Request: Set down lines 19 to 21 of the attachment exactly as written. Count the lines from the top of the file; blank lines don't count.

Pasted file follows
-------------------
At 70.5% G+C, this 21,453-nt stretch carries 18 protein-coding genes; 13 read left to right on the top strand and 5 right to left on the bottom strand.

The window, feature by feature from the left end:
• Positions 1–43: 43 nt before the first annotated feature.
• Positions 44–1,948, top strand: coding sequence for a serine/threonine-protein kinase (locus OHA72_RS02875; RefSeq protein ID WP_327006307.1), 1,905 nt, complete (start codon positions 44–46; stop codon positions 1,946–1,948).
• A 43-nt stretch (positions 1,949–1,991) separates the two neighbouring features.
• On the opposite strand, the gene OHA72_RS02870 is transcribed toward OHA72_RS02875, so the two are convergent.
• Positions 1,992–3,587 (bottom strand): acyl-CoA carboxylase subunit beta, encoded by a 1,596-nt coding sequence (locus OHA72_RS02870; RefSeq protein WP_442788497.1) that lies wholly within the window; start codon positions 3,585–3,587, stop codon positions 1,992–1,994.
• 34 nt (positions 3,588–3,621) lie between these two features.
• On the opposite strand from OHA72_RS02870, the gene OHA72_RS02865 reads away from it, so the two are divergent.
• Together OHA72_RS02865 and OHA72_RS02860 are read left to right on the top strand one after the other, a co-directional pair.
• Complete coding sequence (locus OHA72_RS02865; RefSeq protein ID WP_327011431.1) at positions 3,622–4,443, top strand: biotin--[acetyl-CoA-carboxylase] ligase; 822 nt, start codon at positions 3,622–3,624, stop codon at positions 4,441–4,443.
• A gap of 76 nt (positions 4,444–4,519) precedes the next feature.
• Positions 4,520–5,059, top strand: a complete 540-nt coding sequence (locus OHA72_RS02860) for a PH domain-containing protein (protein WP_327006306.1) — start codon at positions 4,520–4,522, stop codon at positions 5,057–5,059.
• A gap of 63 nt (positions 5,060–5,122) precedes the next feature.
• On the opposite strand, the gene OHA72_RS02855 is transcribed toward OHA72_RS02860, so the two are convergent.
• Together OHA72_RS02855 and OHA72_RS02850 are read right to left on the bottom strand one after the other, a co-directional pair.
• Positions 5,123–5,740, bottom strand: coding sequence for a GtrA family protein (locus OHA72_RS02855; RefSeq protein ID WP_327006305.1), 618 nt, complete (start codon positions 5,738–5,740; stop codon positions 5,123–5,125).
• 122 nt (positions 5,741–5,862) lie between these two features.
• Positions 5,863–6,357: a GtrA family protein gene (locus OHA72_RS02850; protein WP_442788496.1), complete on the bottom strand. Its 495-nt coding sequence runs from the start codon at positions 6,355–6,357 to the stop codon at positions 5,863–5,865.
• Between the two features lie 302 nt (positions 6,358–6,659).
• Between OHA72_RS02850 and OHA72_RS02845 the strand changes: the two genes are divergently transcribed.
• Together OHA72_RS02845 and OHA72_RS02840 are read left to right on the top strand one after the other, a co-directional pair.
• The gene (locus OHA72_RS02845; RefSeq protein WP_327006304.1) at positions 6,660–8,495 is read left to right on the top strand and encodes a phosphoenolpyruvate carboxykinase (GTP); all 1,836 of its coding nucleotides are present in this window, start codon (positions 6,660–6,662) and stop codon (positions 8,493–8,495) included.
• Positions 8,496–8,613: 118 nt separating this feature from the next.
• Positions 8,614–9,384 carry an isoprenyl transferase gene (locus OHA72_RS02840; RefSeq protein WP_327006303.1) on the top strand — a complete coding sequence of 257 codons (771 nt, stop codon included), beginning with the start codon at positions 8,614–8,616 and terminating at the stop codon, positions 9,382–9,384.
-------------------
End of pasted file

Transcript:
• Positions 5,863–6,357: a GtrA family protein gene (locus OHA72_RS02850; protein WP_442788496.1), complete on the bottom strand. Its 495-nt coding sequence runs from the start codon at positions 6,355–6,357 to the stop codon at positions 5,863–5,865.
• Between the two features lie 302 nt (positions 6,358–6,659).
• Between OHA72_RS02850 and OHA72_RS02845 the strand changes: the two genes are divergently transcribed.